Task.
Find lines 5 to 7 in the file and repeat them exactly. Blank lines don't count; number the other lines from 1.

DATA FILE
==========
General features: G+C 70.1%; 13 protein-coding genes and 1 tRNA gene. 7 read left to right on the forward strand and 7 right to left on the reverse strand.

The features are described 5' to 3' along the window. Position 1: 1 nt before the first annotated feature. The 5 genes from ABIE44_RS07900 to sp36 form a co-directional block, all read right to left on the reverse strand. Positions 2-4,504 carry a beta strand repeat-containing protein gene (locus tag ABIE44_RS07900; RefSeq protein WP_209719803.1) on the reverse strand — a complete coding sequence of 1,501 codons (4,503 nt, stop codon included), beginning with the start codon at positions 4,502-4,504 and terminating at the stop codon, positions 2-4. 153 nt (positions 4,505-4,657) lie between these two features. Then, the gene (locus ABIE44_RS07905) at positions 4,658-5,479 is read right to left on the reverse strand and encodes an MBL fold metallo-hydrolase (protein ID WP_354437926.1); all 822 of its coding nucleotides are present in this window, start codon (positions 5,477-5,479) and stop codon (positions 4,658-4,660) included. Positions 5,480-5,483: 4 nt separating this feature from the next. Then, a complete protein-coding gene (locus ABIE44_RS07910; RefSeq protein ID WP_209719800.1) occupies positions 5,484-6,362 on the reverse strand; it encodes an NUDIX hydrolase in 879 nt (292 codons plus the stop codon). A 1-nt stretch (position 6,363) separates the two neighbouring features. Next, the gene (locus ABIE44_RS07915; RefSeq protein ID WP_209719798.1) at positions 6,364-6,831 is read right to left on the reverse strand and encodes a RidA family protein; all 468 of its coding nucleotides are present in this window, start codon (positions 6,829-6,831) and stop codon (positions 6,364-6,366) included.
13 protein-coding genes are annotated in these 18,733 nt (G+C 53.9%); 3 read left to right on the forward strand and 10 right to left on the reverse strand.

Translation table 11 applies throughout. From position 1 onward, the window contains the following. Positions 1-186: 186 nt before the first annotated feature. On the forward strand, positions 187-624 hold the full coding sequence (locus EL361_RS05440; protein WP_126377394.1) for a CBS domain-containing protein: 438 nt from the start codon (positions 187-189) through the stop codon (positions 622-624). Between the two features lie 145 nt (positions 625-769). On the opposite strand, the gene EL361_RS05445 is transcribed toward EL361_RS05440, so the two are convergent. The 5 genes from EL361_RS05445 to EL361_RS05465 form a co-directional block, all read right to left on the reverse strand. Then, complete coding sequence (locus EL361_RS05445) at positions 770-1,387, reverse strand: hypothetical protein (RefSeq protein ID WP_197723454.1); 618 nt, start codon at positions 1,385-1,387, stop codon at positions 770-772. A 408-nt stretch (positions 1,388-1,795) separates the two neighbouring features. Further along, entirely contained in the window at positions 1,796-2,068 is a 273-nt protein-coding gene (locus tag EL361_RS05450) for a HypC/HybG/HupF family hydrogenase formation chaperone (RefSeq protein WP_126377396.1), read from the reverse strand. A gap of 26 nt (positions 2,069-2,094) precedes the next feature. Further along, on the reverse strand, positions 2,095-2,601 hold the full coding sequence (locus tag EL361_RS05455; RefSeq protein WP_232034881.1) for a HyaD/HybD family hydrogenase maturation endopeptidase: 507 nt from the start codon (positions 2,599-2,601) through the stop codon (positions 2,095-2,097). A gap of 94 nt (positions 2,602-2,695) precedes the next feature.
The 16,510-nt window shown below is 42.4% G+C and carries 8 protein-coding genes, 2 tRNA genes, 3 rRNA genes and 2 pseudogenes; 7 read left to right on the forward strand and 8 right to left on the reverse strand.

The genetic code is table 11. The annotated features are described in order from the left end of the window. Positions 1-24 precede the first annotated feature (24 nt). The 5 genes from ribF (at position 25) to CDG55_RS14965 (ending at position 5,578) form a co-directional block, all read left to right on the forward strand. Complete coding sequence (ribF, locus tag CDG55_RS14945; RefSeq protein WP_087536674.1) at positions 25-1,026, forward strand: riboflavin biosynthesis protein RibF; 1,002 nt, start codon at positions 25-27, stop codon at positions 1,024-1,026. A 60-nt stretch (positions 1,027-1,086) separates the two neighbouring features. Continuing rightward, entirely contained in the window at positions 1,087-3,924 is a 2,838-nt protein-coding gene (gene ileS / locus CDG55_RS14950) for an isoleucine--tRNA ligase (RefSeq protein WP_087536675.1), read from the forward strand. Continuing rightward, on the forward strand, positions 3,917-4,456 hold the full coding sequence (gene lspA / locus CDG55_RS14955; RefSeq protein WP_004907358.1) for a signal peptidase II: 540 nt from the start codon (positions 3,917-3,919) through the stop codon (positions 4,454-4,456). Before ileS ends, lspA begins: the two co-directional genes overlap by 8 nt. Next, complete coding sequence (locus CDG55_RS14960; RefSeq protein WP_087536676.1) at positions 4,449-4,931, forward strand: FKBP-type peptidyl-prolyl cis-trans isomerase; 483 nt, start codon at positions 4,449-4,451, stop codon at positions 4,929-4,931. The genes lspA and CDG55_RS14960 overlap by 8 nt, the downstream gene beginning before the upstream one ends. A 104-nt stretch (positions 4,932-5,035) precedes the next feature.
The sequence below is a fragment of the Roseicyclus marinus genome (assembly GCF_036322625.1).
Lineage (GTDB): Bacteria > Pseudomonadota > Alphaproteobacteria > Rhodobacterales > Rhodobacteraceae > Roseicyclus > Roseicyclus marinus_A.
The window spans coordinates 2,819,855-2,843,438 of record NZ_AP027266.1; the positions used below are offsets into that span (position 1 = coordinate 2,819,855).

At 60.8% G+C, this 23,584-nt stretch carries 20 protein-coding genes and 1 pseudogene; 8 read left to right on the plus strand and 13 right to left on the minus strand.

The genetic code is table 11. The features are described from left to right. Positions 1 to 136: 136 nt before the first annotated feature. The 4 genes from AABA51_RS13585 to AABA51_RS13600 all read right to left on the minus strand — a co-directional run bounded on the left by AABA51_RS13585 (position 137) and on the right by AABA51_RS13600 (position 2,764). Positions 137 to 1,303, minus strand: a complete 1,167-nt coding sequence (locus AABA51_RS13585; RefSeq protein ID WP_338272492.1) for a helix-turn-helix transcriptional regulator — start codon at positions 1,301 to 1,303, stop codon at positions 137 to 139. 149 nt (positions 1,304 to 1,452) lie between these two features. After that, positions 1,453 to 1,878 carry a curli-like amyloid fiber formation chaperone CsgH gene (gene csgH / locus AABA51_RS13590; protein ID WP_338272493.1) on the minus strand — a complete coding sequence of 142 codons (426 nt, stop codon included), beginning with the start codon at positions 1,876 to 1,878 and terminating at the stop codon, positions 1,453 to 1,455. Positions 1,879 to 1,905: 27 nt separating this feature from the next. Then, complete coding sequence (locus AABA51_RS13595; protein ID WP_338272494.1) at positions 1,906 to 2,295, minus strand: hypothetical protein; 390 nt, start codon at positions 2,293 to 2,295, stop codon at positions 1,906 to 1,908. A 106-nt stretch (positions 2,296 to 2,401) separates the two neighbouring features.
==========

The 16,510-nt window shown below is 42.4% G+C and carries 8 protein-coding genes, 2 tRNA genes, 3 rRNA genes and 2 pseudogenes; 7 read left to right on the forward strand and 8 right to left on the reverse strand.

The genetic code is table 11. The annotated features are described in order from the left end of the window. Positions 1-24 precede the first annotated feature (24 nt). The 5 genes from ribF (at position 25) to CDG55_RS14965 (ending at position 5,578) form a co-directional block, all read left to right on the forward strand. Complete coding sequence (ribF, locus tag CDG55_RS14945; RefSeq protein WP_087536674.1) at positions 25-1,026, forward strand: riboflavin biosynthesis protein RibF; 1,002 nt, start codon at positions 25-27, stop codon at positions 1,024-1,026. A 60-nt stretch (positions 1,027-1,086) separates the two neighbouring features. Continuing rightward, entirely contained in the window at positions 1,087-3,924 is a 2,838-nt protein-coding gene (gene ileS / locus CDG55_RS14950) for an isoleucine--tRNA ligase (RefSeq protein WP_087536675.1), read from the forward strand. Continuing rightward, on the forward strand, positions 3,917-4,456 hold the full coding sequence (gene lspA / locus CDG55_RS14955; RefSeq protein WP_004907358.1) for a signal peptidase II: 540 nt from the start codon (positions 3,917-3,919) through the stop codon (positions 4,454-4,456). Before ileS ends, lspA begins: the two co-directional genes overlap by 8 nt. Next, complete coding sequence (locus CDG55_RS14960; RefSeq protein WP_087536676.1) at positions 4,449-4,931, forward strand: FKBP-type peptidyl-prolyl cis-trans isomerase; 483 nt, start codon at positions 4,449-4,451, stop codon at positions 4,929-4,931. The genes lspA and CDG55_RS14960 overlap by 8 nt, the downstream gene beginning before the upstream one ends. A 104-nt stretch (positions 4,932-5,035) precedes the next feature.
The sequence below is a fragment of the Roseicyclus marinus genome (assembly GCF_036322625.1).